THURSDAY, Dec. 16 (HealthDay News) -- Naturally occurring high hemoglobin levels don't pose a threat to chronic kidney disease (CKD) patients on dialysis, and there is no need to lower these levels, a new study suggests.
Hemoglobin is a protein in red blood cells that carries oxygen.
Progressive anemia (red blood cell deficiency) is common in most patients with advanced chronic kidney disease. The anemia must be treated with medications, but treatment is controversial because restoring hemoglobin levels to the normal range of about 14 g/dL may lead to dangerous blood clots or even increased risk of death, according to the researchers.
They wanted to find out if chronic kidney disease patients with naturally high levels of hemoglobin were also at risk. They examined four months of data from 29,796 dialysis patients in 12 countries enrolled in an international dialysis outcome study.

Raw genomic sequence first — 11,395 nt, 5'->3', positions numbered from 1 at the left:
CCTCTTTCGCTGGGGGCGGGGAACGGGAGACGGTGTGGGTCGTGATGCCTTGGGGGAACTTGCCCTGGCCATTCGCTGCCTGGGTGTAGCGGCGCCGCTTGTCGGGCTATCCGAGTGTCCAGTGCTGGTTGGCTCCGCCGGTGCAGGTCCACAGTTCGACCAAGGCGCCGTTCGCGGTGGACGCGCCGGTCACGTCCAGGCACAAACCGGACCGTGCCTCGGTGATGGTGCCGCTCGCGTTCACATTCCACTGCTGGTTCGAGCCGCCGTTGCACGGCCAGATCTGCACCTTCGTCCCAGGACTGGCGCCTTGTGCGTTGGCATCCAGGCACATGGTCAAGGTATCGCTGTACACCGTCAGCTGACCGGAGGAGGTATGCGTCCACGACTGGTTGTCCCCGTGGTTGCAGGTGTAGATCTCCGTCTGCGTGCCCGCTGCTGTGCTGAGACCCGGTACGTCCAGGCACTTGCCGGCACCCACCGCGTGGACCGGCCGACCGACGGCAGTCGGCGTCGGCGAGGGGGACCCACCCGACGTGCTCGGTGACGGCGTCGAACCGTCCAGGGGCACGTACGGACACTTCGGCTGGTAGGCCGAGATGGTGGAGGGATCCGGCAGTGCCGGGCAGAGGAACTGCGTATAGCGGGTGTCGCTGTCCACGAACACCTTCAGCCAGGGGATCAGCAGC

During those four months, 1.8 percent of the patients maintained hemoglobin levels greater than 12 g/dL without the use of medications. These patients were more likely to be men, to have been receiving dialysis for more years, and to have underlying cystic kidney disease.
High levels of hemoglobin were also associated with conditions that lower oxygen levels in the blood, such as lung disease, cardiovascular disease and smoking, according to an American Society of Nephrology news release.
After adjusting for age, sex and other coexisting conditions, the researchers found patients with naturally high levels of hemoglobin did not have an increased risk of death, compared to those with lower hemoglobin levels or with those taking medications to maintain hemoglobin levels higher than 12 g/dL.
The study appears Dec. 16 in the Journal of the American Society of Nephrology.
The U.S. National Kidney Foundation has more about chronic kidney disease.
-- Robert Preidt
SOURCE: American Society of Nephrology, news release, Dec. 16, 2010
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